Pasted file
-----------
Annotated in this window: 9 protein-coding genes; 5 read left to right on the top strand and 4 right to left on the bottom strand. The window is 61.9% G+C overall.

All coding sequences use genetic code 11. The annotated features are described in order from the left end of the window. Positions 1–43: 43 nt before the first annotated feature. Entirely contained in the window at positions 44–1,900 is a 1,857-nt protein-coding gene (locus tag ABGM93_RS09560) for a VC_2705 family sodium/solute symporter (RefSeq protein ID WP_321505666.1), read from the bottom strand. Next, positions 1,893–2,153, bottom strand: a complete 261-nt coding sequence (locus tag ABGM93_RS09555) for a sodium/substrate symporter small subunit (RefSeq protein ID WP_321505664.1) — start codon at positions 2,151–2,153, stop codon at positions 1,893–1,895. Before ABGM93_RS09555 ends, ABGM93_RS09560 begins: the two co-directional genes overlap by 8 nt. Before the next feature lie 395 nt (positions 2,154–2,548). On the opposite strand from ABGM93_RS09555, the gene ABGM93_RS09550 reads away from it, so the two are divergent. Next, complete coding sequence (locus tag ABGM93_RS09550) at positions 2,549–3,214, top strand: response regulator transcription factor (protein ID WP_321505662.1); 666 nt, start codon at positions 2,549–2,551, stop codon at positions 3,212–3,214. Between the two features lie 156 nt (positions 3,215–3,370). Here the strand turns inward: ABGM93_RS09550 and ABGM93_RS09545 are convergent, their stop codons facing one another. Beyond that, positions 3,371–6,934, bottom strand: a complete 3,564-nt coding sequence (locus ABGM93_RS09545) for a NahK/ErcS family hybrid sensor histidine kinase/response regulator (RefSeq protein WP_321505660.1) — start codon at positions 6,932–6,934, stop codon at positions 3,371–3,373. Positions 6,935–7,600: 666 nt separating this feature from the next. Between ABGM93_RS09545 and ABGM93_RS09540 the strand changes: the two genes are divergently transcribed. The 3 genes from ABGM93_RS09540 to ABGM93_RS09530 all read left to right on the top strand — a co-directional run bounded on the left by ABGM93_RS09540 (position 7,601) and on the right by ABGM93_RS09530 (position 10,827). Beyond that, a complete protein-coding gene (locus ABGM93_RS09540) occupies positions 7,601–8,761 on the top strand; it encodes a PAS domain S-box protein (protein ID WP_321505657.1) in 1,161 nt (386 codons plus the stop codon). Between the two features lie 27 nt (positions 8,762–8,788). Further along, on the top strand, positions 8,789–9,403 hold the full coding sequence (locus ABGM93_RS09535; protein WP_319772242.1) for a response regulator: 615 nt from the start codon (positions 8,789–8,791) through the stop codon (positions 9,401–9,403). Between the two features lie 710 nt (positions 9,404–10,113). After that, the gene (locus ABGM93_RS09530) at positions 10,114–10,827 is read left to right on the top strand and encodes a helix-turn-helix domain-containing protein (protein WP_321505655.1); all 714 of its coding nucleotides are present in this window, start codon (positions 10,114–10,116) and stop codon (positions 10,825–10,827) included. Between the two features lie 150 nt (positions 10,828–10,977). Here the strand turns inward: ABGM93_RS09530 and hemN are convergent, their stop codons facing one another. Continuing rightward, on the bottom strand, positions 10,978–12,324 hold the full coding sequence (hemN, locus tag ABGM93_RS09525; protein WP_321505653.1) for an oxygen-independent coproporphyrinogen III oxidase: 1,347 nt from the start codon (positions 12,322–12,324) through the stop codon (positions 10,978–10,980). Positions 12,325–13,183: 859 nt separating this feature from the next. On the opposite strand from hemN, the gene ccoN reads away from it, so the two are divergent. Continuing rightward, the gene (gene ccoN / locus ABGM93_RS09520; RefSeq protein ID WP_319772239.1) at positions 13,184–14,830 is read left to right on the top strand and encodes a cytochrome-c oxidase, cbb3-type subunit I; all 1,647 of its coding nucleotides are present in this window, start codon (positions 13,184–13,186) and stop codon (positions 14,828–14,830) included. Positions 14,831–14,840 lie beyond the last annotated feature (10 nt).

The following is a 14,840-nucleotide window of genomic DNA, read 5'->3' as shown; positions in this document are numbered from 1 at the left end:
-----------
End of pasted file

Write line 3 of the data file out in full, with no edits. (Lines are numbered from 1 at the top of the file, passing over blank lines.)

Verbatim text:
The following is a 14,840-nucleotide window of genomic DNA, read 5'->3' as shown; positions in this document are numbered from 1 at the left end: